UK nurse shortage hits local healthcare trust.

NORTHERN Devon Healthcare Trust (NDHT) is spending thousands of pounds recruiting agency nurses from abroad.

The trust has already recruited nine nurses to work in wards at the hospital in Barnstaple, and has offered positions to a further 15 due to start work this summer.

The majority of the new recruits come from Spain, with others drafted in from Portugal and Ireland at a cost of around £2,500 per nurse.

Some of the agency nurses started work at the end of May, with the remainder joining wards at the end of last month.

The trust said it was one of a number of South West NHS Trusts to have set its sights on Europe after struggling to enlist UK nurses.

A spokesperson for NDDHT said: "There are more to come but we don't know how many.

"We're recruiting overseas because we haven't been able to bring in enough Band 5 nurses - the mainstay of the wards.

"We advertise nationally every month but haven't been able to get enough newly-qualified or established nurses.

"Most of our efforts go into UK recruitment, but the overseas option is a proving useful one if we fall short on numbers."

The trust said it had 25-30 nursing vacancies, many of which were likely to be filled by overseas candidates.

Foreign nurses are screened for their language skills at interview and complete the same written literacy and numeracy tests as UK nurses.

The spokesperson continued: "We offer the nurses on-site accommodation, a package of pastoral care and a robust induction programme to help them settle in.

"They have regular sessions with their manager to make sure they are getting on OK and managing the different systems."

The trust said it had secured eight new nurses at a recruitment fair in Manchester last week and would be attending a similar event in Glasgow in October.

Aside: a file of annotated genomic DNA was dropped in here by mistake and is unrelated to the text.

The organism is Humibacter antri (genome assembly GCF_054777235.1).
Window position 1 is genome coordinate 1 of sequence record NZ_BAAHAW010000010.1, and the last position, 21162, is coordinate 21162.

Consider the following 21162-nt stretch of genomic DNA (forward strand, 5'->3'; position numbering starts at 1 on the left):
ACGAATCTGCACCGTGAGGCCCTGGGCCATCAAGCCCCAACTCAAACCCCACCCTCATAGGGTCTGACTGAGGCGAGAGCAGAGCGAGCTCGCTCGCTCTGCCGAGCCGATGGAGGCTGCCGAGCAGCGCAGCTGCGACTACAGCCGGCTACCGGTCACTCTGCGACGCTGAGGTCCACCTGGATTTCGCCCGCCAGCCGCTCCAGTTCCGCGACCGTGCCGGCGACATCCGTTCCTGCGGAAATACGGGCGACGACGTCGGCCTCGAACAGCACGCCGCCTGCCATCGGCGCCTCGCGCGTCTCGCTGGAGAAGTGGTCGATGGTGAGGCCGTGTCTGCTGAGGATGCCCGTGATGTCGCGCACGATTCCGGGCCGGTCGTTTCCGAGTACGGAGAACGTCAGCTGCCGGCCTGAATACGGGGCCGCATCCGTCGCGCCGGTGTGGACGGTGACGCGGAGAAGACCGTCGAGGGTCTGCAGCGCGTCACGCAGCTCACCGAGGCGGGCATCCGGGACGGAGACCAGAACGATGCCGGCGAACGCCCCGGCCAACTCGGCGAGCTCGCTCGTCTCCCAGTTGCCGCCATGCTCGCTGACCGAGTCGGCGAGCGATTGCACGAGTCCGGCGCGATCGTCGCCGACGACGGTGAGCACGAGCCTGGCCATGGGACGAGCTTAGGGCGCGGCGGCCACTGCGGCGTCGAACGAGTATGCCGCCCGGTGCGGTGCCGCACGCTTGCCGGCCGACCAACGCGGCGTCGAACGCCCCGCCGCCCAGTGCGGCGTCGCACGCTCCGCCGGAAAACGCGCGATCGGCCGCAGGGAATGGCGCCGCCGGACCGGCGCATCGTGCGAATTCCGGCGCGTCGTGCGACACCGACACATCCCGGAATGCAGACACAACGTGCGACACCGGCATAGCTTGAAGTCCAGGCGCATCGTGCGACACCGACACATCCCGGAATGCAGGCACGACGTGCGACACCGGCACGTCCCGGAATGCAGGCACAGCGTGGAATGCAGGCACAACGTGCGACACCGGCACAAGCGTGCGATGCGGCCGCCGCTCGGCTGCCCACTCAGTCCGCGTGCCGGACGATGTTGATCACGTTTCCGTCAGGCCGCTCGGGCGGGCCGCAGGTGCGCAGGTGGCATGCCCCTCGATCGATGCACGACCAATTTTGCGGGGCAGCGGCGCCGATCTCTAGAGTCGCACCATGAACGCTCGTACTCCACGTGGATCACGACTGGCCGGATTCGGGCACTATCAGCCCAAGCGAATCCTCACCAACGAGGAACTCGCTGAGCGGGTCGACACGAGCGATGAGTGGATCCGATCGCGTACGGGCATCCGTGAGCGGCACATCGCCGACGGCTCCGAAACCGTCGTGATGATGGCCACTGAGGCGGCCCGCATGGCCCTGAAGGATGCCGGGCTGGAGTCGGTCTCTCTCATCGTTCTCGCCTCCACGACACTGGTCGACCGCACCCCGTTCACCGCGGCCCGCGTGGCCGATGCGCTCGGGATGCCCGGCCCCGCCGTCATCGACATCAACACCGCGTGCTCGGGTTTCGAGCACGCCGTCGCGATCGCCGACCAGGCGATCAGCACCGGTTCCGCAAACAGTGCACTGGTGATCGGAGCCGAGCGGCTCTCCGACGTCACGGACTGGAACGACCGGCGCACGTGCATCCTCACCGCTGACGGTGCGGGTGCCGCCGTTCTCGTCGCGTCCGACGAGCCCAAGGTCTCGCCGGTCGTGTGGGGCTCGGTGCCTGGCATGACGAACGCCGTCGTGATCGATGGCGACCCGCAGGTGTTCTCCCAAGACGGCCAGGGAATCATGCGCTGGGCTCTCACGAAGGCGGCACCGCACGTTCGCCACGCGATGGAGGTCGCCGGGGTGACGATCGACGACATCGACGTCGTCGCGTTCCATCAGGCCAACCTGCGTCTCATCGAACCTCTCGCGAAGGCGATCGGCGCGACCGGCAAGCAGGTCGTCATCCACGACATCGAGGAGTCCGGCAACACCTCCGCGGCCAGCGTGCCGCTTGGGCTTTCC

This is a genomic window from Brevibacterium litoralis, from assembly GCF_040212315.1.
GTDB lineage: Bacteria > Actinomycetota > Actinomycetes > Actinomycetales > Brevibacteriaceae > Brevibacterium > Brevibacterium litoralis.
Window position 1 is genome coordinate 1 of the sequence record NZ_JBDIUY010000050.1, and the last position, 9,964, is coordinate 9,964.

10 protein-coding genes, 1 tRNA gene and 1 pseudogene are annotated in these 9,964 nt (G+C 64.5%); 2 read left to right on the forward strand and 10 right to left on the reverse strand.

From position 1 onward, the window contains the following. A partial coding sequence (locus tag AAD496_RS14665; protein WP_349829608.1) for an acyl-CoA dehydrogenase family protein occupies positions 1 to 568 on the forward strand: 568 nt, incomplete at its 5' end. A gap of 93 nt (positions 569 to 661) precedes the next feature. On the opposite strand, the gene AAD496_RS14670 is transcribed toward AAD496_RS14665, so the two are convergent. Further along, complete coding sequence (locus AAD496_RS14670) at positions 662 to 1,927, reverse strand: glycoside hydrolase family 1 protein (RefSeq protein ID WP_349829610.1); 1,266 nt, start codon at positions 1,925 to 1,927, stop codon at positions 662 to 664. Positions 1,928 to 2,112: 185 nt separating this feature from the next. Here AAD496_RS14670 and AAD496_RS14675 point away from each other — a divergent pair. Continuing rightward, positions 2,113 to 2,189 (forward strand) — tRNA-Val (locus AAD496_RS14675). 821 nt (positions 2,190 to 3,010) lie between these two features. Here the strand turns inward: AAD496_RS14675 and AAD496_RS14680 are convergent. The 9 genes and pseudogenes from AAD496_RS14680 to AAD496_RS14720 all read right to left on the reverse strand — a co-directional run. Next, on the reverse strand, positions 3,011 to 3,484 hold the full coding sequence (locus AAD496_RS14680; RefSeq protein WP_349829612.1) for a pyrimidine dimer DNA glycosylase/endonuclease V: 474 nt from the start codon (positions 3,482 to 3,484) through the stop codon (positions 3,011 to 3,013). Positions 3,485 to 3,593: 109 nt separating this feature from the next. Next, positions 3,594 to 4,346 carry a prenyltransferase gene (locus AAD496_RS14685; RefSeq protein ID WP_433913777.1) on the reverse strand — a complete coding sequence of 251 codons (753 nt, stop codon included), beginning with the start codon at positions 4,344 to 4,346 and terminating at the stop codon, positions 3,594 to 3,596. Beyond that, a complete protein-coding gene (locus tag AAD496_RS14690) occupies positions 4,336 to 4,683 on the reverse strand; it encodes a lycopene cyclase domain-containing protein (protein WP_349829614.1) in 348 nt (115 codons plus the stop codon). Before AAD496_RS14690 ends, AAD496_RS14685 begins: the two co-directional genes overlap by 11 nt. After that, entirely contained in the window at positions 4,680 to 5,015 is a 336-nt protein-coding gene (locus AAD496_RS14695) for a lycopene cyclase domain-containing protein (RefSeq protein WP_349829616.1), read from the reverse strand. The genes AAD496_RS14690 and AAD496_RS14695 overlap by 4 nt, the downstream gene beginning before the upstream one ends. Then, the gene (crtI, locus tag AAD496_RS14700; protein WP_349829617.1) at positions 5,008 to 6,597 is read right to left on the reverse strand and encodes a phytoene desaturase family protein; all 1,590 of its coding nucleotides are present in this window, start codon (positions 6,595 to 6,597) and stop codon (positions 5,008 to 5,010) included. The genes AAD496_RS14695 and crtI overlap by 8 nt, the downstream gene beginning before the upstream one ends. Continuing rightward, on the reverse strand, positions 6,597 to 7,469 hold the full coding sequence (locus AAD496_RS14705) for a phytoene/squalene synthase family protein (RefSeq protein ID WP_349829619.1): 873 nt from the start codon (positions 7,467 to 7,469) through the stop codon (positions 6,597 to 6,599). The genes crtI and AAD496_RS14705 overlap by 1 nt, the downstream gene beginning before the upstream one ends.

It also said it was hoping to 'catch' new nurses qualifing this month and registered to practise in September.

"We're also working with NHS Professionals, the national agency which provides cover for staff absence/vacancy, which aims to take on another 25," added the spokesperson.

Tracey Roberts, Royal College of Nursing South West regional communications manager, told the Gazette that the RCN was currently undertaking a study to find out the extent of nurse recruitment issues in the NHS across England.

She said: "We know that trusts are struggling to recruit nursing staff, especially into roles which require specialist training and experience, and we are looking into how big that problem is."

"There are a very high number of nurses who are now reaching retirement age and who are choosing not to continue working as a nurse. We are losing their significant experience and the gap left is not being filled which points to a failing in workforce planning at a far higher level of responsibility than Trust level.

"We believe that Trusts are doing everything they can to get the right people with the right skills to provide the services communities across the region need and some are having to recruit from overseas to do that."

"We will be sharing our findings with Trusts across the region and working with them to highlight problems with Health Education England."